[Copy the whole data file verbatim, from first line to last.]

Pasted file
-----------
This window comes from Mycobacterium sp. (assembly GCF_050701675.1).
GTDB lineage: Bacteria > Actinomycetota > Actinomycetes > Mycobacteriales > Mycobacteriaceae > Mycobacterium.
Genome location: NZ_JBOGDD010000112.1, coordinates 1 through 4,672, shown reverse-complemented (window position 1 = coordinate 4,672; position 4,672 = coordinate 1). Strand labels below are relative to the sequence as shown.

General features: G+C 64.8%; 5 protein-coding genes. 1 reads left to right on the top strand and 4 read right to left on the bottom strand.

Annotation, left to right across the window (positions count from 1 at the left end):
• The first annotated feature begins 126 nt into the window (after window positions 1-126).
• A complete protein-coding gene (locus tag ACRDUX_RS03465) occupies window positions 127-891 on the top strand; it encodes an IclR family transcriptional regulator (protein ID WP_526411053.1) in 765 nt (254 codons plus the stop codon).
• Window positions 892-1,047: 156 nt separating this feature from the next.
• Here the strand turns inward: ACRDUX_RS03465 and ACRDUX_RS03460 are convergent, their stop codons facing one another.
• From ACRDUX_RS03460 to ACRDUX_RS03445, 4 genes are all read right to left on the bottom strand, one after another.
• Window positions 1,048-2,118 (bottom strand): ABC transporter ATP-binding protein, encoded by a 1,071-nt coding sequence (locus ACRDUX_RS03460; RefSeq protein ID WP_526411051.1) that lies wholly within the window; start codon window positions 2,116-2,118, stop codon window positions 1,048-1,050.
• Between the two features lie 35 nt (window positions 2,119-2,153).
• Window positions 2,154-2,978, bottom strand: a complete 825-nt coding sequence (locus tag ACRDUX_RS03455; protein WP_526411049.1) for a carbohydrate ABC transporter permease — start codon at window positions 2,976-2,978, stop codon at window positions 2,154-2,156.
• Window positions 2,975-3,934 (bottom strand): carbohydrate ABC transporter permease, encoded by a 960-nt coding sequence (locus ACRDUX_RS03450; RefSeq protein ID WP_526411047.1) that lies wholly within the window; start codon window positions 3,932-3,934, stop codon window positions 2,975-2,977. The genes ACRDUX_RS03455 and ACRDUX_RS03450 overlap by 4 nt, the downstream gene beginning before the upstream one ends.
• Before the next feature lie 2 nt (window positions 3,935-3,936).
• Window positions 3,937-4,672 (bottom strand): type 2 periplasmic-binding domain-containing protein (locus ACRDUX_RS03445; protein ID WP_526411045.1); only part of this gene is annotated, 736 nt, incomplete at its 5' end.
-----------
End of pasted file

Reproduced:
This window comes from Mycobacterium sp. (assembly GCF_050701675.1).
GTDB lineage: Bacteria > Actinomycetota > Actinomycetes > Mycobacteriales > Mycobacteriaceae > Mycobacterium.
Genome location: NZ_JBOGDD010000112.1, coordinates 1 through 4,672, shown reverse-complemented (window position 1 = coordinate 4,672; position 4,672 = coordinate 1). Strand labels below are relative to the sequence as shown.

General features: G+C 64.8%; 5 protein-coding genes. 1 reads left to right on the top strand and 4 read right to left on the bottom strand.

Annotation, left to right across the window (positions count from 1 at the left end):
• The first annotated feature begins 126 nt into the window (after window positions 1-126).
• A complete protein-coding gene (locus tag ACRDUX_RS03465) occupies window positions 127-891 on the top strand; it encodes an IclR family transcriptional regulator (protein ID WP_526411053.1) in 765 nt (254 codons plus the stop codon).
• Window positions 892-1,047: 156 nt separating this feature from the next.
• Here the strand turns inward: ACRDUX_RS03465 and ACRDUX_RS03460 are convergent, their stop codons facing one another.
• From ACRDUX_RS03460 to ACRDUX_RS03445, 4 genes are all read right to left on the bottom strand, one after another.
• Window positions 1,048-2,118 (bottom strand): ABC transporter ATP-binding protein, encoded by a 1,071-nt coding sequence (locus ACRDUX_RS03460; RefSeq protein ID WP_526411051.1) that lies wholly within the window; start codon window positions 2,116-2,118, stop codon window positions 1,048-1,050.
• Between the two features lie 35 nt (window positions 2,119-2,153).
• Window positions 2,154-2,978, bottom strand: a complete 825-nt coding sequence (locus tag ACRDUX_RS03455; protein WP_526411049.1) for a carbohydrate ABC transporter permease — start codon at window positions 2,976-2,978, stop codon at window positions 2,154-2,156.
• Window positions 2,975-3,934 (bottom strand): carbohydrate ABC transporter permease, encoded by a 960-nt coding sequence (locus ACRDUX_RS03450; RefSeq protein ID WP_526411047.1) that lies wholly within the window; start codon window positions 3,932-3,934, stop codon window positions 2,975-2,977. The genes ACRDUX_RS03455 and ACRDUX_RS03450 overlap by 4 nt, the downstream gene beginning before the upstream one ends.
• Before the next feature lie 2 nt (window positions 3,935-3,936).
• Window positions 3,937-4,672 (bottom strand): type 2 periplasmic-binding domain-containing protein (locus ACRDUX_RS03445; protein ID WP_526411045.1); only part of this gene is annotated, 736 nt, incomplete at its 5' end.